Of course I love putting a voice with their writing style….but what I love more is hearing the laugh that goes along, and finding out which dry shampoo brand Kate loves (rather than the cheap Suave stuff I’ve been using), and listening to Liz and Elizabeth tell the funniest life stories while we sit eating pancakes at Denny’s at midnight.  You find out how poised and detail-oriented Katy is (okay, you already knew that).  But really, she has the most soothing, calm voice.  I sound like I’m vomiting conversation next to her.  Melissa is funny and witty and knows so much about so many things.  And Stef has the most amazing hair!  She’s just adorable and so smart.

Okay, I’ll stop rambling.
And share my favorite part of the event….
Every year Liz and Elizabeth host a sew-along called Skirting the Issue, where anyone can make skirts during July/August, mail them in, and the skirts are donated to foster care children.  It’s such a cool project and such an easy way to give.  Because how hard is it to make skirt??  20 minutes.

So they brought the project to the Baby Lock event and asked if we would help by sewing skirts together, right there in the same room.

Riley Blake fabrics donated yards of knit fabrics and we started sewing.  We focused on making skirts for teenage girls.  So we sewed knit pencil skirts, hoping that each girl could have a new outfit for the first day of school.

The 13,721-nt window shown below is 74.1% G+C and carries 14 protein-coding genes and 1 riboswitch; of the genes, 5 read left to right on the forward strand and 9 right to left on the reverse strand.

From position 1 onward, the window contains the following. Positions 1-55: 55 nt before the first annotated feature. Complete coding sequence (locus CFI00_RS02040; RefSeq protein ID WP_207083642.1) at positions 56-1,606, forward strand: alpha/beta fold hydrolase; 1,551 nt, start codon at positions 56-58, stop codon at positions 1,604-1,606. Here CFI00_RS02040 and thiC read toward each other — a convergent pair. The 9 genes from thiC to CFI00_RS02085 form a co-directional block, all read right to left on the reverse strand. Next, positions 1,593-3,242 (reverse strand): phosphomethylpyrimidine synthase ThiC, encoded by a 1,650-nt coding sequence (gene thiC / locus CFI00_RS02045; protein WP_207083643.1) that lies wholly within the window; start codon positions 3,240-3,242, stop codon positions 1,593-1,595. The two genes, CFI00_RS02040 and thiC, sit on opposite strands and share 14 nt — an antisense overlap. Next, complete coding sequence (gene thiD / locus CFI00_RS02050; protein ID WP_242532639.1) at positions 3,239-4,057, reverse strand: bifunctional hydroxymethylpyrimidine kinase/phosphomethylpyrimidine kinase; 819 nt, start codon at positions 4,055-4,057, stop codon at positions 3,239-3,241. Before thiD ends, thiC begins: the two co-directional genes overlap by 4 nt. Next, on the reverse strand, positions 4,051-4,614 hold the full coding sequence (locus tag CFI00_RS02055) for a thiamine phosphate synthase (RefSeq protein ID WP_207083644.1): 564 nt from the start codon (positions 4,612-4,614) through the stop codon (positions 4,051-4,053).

And in about an hour the group had sewn 60 skirts!  60!
It was a humbling sight to see all those skirts hanging on the wall.
If you want more info about how you can help with Skirting the Issue, head over to Simple Simon (the event hasn’t started yet for this year—I believe it starts in July.  But that link will give you info on how it all works).
Thank you Baby Lock and thank you friends for a wonderful two days.

And thank you for Riley Blake for all the extra fabric (we were also able to make our own skirts during open-sew time)  I’ll think of it as my souvenir skirt.
simple pencil skirt on MADE

  1. 1) Amy B.

    That skirt is adorable and the project is awesome. My sister is a foster mom that takes in teenagers. Those kids show up with the clothes on their backs most of the time. The state gives “vouchers” but most of the time they have to shop at a thrift store because the vouchers aren’t even enough to cover a pared down wardrobe at a cheap department store.